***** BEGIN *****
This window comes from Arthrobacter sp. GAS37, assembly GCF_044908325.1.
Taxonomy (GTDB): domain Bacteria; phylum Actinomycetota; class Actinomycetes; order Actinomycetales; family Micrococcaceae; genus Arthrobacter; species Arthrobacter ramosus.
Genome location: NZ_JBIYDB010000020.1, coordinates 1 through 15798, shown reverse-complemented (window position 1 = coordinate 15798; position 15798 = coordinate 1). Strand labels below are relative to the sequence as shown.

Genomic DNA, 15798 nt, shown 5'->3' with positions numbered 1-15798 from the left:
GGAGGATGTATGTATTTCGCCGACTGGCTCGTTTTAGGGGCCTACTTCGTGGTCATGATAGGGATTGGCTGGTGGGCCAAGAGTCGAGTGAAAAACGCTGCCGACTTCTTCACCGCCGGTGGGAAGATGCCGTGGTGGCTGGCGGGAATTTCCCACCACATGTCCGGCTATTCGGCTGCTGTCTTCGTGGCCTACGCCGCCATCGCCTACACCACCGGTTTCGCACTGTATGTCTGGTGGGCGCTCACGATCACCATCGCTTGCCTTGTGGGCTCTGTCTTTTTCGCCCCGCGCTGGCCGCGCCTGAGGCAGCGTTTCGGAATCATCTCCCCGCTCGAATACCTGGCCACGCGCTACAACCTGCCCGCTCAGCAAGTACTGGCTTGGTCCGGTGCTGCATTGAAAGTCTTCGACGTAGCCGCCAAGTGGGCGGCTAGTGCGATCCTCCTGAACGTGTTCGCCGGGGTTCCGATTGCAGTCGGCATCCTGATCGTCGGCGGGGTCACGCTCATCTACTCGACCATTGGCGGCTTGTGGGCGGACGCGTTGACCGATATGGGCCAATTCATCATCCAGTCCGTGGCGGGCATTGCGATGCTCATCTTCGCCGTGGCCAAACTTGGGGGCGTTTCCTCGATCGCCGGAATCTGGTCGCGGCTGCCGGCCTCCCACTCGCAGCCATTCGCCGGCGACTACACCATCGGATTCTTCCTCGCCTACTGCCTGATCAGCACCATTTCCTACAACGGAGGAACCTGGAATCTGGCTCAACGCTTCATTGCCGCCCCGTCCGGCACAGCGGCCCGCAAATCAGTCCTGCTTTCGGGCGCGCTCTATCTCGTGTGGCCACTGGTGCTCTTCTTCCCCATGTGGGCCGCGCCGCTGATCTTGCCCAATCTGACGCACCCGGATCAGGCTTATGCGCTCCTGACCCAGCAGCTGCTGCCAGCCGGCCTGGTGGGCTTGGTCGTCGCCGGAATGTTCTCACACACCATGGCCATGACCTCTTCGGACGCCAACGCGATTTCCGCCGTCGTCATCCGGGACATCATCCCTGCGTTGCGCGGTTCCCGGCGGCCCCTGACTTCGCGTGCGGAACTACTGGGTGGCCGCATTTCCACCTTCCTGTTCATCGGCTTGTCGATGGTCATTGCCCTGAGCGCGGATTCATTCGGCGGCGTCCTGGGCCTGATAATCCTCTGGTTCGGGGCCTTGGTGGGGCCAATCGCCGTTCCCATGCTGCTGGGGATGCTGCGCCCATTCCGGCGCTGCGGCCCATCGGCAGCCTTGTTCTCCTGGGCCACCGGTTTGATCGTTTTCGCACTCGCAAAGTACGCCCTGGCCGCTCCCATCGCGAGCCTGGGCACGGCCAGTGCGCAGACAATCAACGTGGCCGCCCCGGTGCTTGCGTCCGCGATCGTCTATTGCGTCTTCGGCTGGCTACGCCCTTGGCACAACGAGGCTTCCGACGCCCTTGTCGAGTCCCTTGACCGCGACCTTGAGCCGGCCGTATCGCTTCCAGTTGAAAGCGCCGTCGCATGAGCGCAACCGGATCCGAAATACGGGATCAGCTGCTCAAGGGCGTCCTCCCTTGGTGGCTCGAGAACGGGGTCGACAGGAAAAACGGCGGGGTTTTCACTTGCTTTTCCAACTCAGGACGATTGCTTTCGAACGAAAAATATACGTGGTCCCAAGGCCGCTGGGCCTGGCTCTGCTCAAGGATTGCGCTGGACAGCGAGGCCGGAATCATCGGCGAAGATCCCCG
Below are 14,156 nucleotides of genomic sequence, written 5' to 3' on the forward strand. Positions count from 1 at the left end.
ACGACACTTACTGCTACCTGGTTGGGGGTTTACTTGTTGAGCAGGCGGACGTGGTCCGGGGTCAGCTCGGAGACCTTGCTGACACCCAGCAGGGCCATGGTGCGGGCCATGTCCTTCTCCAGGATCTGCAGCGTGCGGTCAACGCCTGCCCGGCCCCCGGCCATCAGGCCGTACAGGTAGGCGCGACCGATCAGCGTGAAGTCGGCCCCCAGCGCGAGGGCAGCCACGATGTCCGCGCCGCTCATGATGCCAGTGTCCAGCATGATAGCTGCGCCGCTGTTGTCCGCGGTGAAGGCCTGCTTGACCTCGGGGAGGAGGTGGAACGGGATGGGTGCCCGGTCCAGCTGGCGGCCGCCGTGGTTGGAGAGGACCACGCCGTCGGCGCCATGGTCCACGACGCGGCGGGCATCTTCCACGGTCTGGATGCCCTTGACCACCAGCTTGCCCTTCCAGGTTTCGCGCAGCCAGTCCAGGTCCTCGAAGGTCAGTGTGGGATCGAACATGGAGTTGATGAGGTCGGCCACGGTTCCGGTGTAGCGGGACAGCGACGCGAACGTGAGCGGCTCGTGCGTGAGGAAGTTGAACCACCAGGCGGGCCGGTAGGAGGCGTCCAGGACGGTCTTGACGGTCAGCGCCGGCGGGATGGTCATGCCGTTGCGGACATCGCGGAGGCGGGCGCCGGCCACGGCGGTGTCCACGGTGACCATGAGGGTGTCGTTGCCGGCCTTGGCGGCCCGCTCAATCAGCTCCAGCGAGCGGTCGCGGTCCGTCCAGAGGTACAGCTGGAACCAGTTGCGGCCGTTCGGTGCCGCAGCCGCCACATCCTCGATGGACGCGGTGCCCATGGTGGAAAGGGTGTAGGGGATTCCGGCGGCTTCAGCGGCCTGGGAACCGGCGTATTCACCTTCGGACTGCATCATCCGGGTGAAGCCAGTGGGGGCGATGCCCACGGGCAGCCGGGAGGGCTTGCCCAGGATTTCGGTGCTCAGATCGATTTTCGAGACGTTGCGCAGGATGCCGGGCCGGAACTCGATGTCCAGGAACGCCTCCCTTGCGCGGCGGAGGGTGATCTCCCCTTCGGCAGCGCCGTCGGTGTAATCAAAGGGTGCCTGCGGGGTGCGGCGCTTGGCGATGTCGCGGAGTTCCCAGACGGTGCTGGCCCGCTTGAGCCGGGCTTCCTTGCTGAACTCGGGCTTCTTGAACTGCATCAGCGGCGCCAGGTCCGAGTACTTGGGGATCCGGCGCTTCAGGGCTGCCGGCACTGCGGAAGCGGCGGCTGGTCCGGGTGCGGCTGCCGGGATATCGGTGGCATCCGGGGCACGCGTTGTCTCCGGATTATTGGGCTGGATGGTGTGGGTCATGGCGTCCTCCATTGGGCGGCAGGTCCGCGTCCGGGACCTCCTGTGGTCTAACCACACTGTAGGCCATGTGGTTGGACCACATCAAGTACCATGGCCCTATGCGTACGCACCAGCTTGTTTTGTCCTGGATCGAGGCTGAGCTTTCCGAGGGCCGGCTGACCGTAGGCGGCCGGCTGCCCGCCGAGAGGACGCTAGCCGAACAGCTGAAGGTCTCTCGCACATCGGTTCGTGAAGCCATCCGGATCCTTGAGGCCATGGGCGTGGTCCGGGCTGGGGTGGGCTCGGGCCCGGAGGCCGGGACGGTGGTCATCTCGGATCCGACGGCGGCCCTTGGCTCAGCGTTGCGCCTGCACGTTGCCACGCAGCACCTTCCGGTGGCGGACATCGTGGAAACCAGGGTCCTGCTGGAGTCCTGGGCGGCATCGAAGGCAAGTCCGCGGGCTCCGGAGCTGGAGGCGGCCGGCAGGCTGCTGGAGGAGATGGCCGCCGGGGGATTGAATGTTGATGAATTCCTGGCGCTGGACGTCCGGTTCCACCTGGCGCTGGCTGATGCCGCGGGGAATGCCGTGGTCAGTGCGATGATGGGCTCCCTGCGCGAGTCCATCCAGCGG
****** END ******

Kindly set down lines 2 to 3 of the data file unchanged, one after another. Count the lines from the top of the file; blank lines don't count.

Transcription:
Taxonomy (GTDB): domain Bacteria; phylum Actinomycetota; class Actinomycetes; order Actinomycetales; family Micrococcaceae; genus Arthrobacter; species Arthrobacter ramosus.
Genome location: NZ_JBIYDB010000020.1, coordinates 1 through 15798, shown reverse-complemented (window position 1 = coordinate 15798; position 15798 = coordinate 1). Strand labels below are relative to the sequence as shown.